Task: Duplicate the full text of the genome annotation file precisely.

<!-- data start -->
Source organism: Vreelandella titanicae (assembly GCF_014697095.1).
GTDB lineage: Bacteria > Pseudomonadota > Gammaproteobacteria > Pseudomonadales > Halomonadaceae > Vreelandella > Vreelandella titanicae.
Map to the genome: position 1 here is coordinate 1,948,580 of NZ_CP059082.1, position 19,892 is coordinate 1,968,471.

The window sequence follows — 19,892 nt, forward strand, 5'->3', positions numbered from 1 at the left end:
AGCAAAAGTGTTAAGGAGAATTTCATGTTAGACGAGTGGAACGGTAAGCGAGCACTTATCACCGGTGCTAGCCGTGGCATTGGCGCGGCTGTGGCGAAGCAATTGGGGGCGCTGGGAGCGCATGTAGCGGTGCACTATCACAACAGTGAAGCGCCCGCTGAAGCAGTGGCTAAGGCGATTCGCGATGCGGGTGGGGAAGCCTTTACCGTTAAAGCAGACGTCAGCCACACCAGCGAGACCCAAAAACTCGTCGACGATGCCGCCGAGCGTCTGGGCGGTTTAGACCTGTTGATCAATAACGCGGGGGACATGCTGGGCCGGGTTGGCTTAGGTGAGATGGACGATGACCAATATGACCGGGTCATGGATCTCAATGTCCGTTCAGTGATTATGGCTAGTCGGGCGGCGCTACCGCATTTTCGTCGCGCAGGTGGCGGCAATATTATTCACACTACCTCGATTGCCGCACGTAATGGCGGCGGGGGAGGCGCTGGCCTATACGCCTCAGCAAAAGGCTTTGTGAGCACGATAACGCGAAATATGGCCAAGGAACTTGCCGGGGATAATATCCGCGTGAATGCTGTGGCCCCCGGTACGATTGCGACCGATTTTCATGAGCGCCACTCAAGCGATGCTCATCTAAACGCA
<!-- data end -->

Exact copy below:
Source organism: Vreelandella titanicae (assembly GCF_014697095.1).
GTDB lineage: Bacteria > Pseudomonadota > Gammaproteobacteria > Pseudomonadales > Halomonadaceae > Vreelandella > Vreelandella titanicae.
Map to the genome: position 1 here is coordinate 1,948,580 of NZ_CP059082.1, position 19,892 is coordinate 1,968,471.

The window sequence follows — 19,892 nt, forward strand, 5'->3', positions numbered from 1 at the left end:
AGCAAAAGTGTTAAGGAGAATTTCATGTTAGACGAGTGGAACGGTAAGCGAGCACTTATCACCGGTGCTAGCCGTGGCATTGGCGCGGCTGTGGCGAAGCAATTGGGGGCGCTGGGAGCGCATGTAGCGGTGCACTATCACAACAGTGAAGCGCCCGCTGAAGCAGTGGCTAAGGCGATTCGCGATGCGGGTGGGGAAGCCTTTACCGTTAAAGCAGACGTCAGCCACACCAGCGAGACCCAAAAACTCGTCGACGATGCCGCCGAGCGTCTGGGCGGTTTAGACCTGTTGATCAATAACGCGGGGGACATGCTGGGCCGGGTTGGCTTAGGTGAGATGGACGATGACCAATATGACCGGGTCATGGATCTCAATGTCCGTTCAGTGATTATGGCTAGTCGGGCGGCGCTACCGCATTTTCGTCGCGCAGGTGGCGGCAATATTATTCACACTACCTCGATTGCCGCACGTAATGGCGGCGGGGGAGGCGCTGGCCTATACGCCTCAGCAAAAGGCTTTGTGAGCACGATAACGCGAAATATGGCCAAGGAACTTGCCGGGGATAATATCCGCGTGAATGCTGTGGCCCCCGGTACGATTGCGACCGATTTTCATGAGCGCCACTCAAGCGATGCTCATCTAAACGCA